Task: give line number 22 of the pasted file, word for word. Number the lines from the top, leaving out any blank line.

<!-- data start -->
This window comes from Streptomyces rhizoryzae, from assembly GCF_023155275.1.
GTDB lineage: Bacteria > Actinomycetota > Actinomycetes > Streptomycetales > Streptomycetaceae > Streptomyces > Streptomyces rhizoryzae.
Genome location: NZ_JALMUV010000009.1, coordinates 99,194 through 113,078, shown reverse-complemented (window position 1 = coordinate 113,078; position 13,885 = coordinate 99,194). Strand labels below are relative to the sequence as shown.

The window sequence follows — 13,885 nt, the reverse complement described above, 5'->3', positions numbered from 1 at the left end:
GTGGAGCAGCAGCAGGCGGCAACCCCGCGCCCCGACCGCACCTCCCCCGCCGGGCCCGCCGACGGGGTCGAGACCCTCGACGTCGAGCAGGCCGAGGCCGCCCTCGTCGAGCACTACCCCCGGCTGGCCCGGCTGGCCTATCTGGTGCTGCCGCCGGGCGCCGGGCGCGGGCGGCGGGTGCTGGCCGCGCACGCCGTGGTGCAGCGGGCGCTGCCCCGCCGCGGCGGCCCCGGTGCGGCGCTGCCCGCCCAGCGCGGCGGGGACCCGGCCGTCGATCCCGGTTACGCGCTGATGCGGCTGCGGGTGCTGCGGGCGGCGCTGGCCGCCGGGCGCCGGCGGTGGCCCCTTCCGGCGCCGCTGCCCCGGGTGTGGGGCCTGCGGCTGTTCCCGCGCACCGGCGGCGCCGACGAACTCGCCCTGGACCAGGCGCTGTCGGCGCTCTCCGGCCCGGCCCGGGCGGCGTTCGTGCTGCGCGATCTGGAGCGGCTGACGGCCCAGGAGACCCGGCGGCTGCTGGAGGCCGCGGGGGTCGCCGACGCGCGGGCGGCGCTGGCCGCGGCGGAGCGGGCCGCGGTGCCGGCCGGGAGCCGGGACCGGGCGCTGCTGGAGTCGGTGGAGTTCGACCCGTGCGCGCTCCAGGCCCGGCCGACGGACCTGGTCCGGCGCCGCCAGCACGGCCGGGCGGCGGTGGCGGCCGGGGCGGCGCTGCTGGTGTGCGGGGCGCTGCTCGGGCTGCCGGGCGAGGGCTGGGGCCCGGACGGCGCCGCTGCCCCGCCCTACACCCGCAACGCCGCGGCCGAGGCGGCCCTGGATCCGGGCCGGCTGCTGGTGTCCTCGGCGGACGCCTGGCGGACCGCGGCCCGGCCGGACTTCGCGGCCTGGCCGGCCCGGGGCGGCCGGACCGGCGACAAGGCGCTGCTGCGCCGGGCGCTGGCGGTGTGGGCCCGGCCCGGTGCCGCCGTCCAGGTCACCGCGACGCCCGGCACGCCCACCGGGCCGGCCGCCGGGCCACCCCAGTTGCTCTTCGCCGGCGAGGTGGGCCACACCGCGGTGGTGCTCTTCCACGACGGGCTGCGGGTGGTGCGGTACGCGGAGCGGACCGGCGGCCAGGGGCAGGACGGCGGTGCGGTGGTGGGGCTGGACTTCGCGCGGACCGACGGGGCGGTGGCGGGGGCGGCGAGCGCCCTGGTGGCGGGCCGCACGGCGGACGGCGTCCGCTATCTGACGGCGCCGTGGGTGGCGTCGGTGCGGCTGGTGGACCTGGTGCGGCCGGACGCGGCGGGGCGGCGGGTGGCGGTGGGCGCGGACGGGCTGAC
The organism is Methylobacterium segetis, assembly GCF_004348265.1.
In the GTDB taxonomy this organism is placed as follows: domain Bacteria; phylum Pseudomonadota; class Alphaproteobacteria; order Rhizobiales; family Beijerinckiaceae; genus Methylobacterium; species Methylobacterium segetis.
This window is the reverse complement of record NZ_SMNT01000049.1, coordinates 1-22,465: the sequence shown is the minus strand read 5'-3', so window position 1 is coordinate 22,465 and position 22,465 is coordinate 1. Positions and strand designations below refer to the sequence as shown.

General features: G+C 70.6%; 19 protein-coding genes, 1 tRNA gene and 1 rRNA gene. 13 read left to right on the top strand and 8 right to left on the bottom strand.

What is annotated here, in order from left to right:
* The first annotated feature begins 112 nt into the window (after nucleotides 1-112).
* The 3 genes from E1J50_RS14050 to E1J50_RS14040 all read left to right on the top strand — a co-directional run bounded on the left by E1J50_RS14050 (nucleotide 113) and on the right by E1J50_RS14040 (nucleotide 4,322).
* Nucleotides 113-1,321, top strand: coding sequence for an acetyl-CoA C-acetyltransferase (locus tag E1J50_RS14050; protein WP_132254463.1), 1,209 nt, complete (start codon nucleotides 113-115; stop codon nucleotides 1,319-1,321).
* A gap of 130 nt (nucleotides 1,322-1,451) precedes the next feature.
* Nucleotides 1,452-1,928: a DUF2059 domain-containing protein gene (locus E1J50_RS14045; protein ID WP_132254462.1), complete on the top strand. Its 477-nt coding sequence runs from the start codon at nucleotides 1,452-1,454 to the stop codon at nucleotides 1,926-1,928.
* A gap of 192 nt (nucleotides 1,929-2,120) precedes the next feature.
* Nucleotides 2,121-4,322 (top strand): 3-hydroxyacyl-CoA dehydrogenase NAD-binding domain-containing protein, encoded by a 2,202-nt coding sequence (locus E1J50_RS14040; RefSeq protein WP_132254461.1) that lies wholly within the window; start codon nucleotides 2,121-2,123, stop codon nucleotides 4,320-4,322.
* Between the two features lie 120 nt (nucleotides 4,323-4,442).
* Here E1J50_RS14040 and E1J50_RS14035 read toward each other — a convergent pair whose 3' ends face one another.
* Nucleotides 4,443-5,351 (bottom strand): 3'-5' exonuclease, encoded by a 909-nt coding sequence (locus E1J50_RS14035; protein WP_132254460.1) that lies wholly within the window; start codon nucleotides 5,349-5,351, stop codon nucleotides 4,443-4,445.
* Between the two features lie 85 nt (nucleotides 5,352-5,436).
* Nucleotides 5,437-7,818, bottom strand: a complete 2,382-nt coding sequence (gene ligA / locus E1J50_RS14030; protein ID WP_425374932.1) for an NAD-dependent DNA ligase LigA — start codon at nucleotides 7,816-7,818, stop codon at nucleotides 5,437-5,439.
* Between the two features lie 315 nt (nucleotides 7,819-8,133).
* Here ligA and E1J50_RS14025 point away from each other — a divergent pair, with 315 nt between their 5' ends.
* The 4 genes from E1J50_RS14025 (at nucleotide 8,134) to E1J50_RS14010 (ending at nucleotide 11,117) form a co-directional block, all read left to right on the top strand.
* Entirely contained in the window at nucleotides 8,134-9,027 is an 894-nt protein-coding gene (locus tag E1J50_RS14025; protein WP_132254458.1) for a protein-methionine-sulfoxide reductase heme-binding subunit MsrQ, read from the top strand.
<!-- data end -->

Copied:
* Nucleotides 5,437-7,818, bottom strand: a complete 2,382-nt coding sequence (gene ligA / locus E1J50_RS14030; protein ID WP_425374932.1) for an NAD-dependent DNA ligase LigA — start codon at nucleotides 7,816-7,818, stop codon at nucleotides 5,437-5,439.